While early industrialists had grand visions of mechanized buildings and cities that walked, many of those ideas were whimsical at face value. Mind you, when applied as small parts, they were very useful – like the passenger elevator. One of those side concepts probably came to be applied to personal transportation – the automobile – which I argue is a highly popular form of architecture. Unfortunately, it’s a half baked idea of the original concept, and a half baked idea that has turned tables on traditional architectural and urban planning principles.
What got me going on this topic was a recent assertion that the original El Rancho Hotel in Las Vegas was planned specifically to be only accessible by car, not on foot. At the time, the Las Vegas Strip had some seemingly seedy elements to it. The thought was to start a brand new “strip” away from the original Strip. The new Strip would be elegant and – controlled. It was a specific tourist destination. To keep the new hotel a “controlled” atmosphere, the easiest way to do this was to limit the patrons only to those who had cars. It mitigated the seedy element.
At this point, one can easily imagine the sorts of gated subdivisions and target market power centres that populate suburbia. All too often, getting from one’s house to do shopping, go to work or school, or even to go to a neighbour’s house is virtually impossible on foot in a cul-de-sac’d subdivision. It’s all designed to be accessible by car only, leading to all sorts of social / economic ills. Maybe even obesity.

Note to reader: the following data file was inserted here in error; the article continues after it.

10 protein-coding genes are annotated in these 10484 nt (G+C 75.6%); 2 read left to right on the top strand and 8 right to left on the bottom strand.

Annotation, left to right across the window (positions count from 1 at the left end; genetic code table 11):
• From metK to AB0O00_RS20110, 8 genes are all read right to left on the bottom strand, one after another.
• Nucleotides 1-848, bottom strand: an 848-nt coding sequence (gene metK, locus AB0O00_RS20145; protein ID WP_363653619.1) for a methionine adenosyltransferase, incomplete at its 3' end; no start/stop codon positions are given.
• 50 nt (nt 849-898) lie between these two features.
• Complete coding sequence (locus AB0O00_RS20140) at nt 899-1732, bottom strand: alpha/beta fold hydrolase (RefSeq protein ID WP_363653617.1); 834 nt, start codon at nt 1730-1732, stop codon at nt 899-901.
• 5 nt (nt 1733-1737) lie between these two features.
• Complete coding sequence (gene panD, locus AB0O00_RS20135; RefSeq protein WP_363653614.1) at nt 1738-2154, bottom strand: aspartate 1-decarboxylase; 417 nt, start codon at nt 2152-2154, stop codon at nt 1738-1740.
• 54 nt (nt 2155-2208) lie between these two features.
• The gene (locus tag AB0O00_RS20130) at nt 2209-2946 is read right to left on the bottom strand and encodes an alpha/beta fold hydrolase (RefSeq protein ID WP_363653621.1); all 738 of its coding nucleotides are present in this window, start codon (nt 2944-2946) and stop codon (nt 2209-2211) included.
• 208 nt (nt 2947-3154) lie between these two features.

Back to Las Vegas – the new Strip grew. Eventually, it became larger than the original strip, all of the new hotels modeled after this “accessible by car” concept. Robert Venturi even wrote a book “Learning from Las Vegas” that looked at the intricacies of this new type of planning and the sort of spaces that just happened around the hotels. I thought that it was written tongue in cheek, but apparently he was serious.
Since then, Las Vegas has built sidewalks up and down the new Strip, and offered transit service along the road. The scale of the street is still built around automobile speeds, rather than pedestrian travel. Now, the automobile scale can be exciting in a way – think of Dan Tana driving up and down the strip in his classic Thunderbird.
West of Chicago, along Roosevelt Road – it has a highway designation, though I can’t recall the number – there is an endless suburb that stretches some twenty miles or so – so mind numbing that I can’t even convert the distance to metric measures. My daughter refers to it as the “Land of Parking Lots”.
“they paved paradise, and put up a parking lot….”